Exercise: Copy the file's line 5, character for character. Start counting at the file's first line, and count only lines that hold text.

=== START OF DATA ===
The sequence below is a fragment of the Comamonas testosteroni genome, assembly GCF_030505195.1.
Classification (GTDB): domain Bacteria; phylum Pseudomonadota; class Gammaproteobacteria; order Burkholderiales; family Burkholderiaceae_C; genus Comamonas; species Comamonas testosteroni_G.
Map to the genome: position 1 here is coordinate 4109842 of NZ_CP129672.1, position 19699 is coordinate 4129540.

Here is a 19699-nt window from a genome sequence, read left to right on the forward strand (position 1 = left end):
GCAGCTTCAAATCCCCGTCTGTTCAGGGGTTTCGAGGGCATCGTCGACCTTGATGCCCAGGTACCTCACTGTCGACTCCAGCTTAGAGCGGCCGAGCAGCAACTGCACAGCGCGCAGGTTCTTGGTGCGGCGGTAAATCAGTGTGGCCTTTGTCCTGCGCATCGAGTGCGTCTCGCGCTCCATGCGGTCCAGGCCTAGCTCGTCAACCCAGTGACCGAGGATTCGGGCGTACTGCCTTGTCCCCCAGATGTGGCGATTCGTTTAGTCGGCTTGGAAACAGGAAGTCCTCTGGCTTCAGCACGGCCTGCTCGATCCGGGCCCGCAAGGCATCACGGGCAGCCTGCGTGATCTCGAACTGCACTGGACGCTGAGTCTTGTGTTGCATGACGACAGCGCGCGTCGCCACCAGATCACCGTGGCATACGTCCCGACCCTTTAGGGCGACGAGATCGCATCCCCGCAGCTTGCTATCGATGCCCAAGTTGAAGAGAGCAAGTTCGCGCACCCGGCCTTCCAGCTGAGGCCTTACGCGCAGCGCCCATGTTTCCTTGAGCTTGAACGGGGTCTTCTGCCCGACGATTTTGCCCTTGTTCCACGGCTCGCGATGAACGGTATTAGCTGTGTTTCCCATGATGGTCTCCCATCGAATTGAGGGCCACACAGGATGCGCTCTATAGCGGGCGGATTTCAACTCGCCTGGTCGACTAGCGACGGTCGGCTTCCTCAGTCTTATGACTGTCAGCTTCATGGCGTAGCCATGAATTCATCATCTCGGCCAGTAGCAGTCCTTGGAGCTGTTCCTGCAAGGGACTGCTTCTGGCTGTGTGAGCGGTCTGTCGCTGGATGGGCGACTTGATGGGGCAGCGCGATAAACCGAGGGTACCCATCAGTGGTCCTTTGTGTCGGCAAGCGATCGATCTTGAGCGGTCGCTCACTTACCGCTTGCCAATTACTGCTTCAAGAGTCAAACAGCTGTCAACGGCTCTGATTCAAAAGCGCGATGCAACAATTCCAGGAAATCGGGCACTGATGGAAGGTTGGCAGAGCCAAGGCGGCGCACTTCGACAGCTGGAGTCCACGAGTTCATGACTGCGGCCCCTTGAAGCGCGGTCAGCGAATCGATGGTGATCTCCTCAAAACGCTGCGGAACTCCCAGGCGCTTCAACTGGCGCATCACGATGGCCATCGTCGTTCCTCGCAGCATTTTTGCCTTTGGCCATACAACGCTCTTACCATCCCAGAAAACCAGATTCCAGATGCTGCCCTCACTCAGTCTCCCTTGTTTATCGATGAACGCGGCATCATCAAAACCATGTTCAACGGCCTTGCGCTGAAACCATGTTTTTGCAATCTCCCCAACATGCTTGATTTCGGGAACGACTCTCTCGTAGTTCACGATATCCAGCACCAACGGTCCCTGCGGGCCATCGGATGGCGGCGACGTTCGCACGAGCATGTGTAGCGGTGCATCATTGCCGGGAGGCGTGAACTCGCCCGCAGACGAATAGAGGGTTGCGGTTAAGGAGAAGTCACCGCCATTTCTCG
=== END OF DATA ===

GCAGCTTCAAATCCCCGTCTGTTCAGGGGTTTCGAGGGCATCGTCGACCTTGATGCCCAGGTACCTCACTGTCGACTCCAGCTTAGAGCGGCCGAGCAGCAACTGCACAGCGCGCAGGTTCTTGGTGCGGCGGTAAATCAGTGTGGCCTTTGTCCTGCGCATCGAGTGCGTCTCGCGCTCCATGCGGTCCAGGCCTAGCTCGTCAACCCAGTGACCGAGGATTCGGGCGTACTGCCTTGTCCCCCAGATGTGGCGATTCGTTTAGTCGGCTTGGAAACAGGAAGTCCTCTGGCTTCAGCACGGCCTGCTCGATCCGGGCCCGCAAGGCATCACGGGCAGCCTGCGTGATCTCGAACTGCACTGGACGCTGAGTCTTGTGTTGCATGACGACAGCGCGCGTCGCCACCAGATCACCGTGGCATACGTCCCGACCCTTTAGGGCGACGAGATCGCATCCCCGCAGCTTGCTATCGATGCCCAAGTTGAAGAGAGCAAGTTCGCGCACCCGGCCTTCCAGCTGAGGCCTTACGCGCAGCGCCCATGTTTCCTTGAGCTTGAACGGGGTCTTCTGCCCGACGATTTTGCCCTTGTTCCACGGCTCGCGATGAACGGTATTAGCTGTGTTTCCCATGATGGTCTCCCATCGAATTGAGGGCCACACAGGATGCGCTCTATAGCGGGCGGATTTCAACTCGCCTGGTCGACTAGCGACGGTCGGCTTCCTCAGTCTTATGACTGTCAGCTTCATGGCGTAGCCATGAATTCATCATCTCGGCCAGTAGCAGTCCTTGGAGCTGTTCCTGCAAGGGACTGCTTCTGGCTGTGTGAGCGGTCTGTCGCTGGATGGGCGACTTGATGGGGCAGCGCGATAAACCGAGGGTACCCATCAGTGGTCCTTTGTGTCGGCAAGCGATCGATCTTGAGCGGTCGCTCACTTACCGCTTGCCAATTACTGCTTCAAGAGTCAAACAGCTGTCAACGGCTCTGATTCAAAAGCGCGATGCAACAATTCCAGGAAATCGGGCACTGATGGAAGGTTGGCAGAGCCAAGGCGGCGCACTTCGACAGCTGGAGTCCACGAGTTCATGACTGCGGCCCCTTGAAGCGCGGTCAGCGAATCGATGGTGATCTCCTCAAAACGCTGCGGAACTCCCAGGCGCTTCAACTGGCGCATCACGATGGCCATCGTCGTTCCTCGCAGCATTTTTGCCTTTGGCCATACAACGCTCTTACCATCCCAGAAAACCAGATTCCAGATGCTGCCCTCACTCAGTCTCCCTTGTTTATCGATGAACGCGGCATCATCAAAACCATGTTCAACGGCCTTGCGCTGAAACCATGTTTTTGCAATCTCCCCAACATGCTTGATTTCGGGAACGACTCTCTCGTAGTTCACGATATCCAGCACCAACGGTCCCTGCGGGCCATCGGATGGCGGCGACGTTCGCACGAGCATGTGTAGCGGTGCATCATTGCCGGGAGGCGTGAACTCGCCCGCAGACGAATAGAGGGTTGCGGTTAAGGAGAAGTCACCGCCATTTCTCG